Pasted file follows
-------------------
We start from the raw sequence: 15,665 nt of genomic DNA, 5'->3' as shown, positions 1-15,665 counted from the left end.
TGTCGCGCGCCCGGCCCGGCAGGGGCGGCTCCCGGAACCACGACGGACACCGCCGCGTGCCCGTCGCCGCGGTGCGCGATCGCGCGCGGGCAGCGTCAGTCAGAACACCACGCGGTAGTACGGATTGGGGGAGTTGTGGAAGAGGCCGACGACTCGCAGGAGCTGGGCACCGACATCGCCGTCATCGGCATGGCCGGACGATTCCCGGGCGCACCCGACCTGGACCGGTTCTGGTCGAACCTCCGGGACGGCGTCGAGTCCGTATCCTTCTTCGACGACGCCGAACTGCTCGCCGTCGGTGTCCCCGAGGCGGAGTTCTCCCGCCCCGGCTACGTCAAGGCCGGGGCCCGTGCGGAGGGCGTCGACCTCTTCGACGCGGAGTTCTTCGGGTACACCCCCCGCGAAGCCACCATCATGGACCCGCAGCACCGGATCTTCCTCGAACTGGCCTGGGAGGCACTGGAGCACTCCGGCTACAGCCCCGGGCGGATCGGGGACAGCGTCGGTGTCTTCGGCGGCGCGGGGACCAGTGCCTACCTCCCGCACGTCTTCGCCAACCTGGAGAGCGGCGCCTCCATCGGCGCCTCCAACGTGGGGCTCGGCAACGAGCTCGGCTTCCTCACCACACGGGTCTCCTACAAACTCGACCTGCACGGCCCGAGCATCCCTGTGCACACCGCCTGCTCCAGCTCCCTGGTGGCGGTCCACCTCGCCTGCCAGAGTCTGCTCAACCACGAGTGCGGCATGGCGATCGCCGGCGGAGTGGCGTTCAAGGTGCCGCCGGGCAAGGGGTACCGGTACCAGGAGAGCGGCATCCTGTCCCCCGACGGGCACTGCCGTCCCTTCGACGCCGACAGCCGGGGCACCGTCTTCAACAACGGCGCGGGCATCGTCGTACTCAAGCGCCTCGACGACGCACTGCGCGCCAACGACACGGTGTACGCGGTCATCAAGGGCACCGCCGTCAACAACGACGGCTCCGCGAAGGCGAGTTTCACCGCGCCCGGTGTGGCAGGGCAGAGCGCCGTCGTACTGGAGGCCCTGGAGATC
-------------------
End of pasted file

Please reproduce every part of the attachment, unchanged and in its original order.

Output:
We start from the raw sequence: 15,665 nt of genomic DNA, 5'->3' as shown, positions 1-15,665 counted from the left end.
TGTCGCGCGCCCGGCCCGGCAGGGGCGGCTCCCGGAACCACGACGGACACCGCCGCGTGCCCGTCGCCGCGGTGCGCGATCGCGCGCGGGCAGCGTCAGTCAGAACACCACGCGGTAGTACGGATTGGGGGAGTTGTGGAAGAGGCCGACGACTCGCAGGAGCTGGGCACCGACATCGCCGTCATCGGCATGGCCGGACGATTCCCGGGCGCACCCGACCTGGACCGGTTCTGGTCGAACCTCCGGGACGGCGTCGAGTCCGTATCCTTCTTCGACGACGCCGAACTGCTCGCCGTCGGTGTCCCCGAGGCGGAGTTCTCCCGCCCCGGCTACGTCAAGGCCGGGGCCCGTGCGGAGGGCGTCGACCTCTTCGACGCGGAGTTCTTCGGGTACACCCCCCGCGAAGCCACCATCATGGACCCGCAGCACCGGATCTTCCTCGAACTGGCCTGGGAGGCACTGGAGCACTCCGGCTACAGCCCCGGGCGGATCGGGGACAGCGTCGGTGTCTTCGGCGGCGCGGGGACCAGTGCCTACCTCCCGCACGTCTTCGCCAACCTGGAGAGCGGCGCCTCCATCGGCGCCTCCAACGTGGGGCTCGGCAACGAGCTCGGCTTCCTCACCACACGGGTCTCCTACAAACTCGACCTGCACGGCCCGAGCATCCCTGTGCACACCGCCTGCTCCAGCTCCCTGGTGGCGGTCCACCTCGCCTGCCAGAGTCTGCTCAACCACGAGTGCGGCATGGCGATCGCCGGCGGAGTGGCGTTCAAGGTGCCGCCGGGCAAGGGGTACCGGTACCAGGAGAGCGGCATCCTGTCCCCCGACGGGCACTGCCGTCCCTTCGACGCCGACAGCCGGGGCACCGTCTTCAACAACGGCGCGGGCATCGTCGTACTCAAGCGCCTCGACGACGCACTGCGCGCCAACGACACGGTGTACGCGGTCATCAAGGGCACCGCCGTCAACAACGACGGCTCCGCGAAGGCGAGTTTCACCGCGCCCGGTGTGGCAGGGCAGAGCGCCGTCGTACTGGAGGCCCTGGAGATC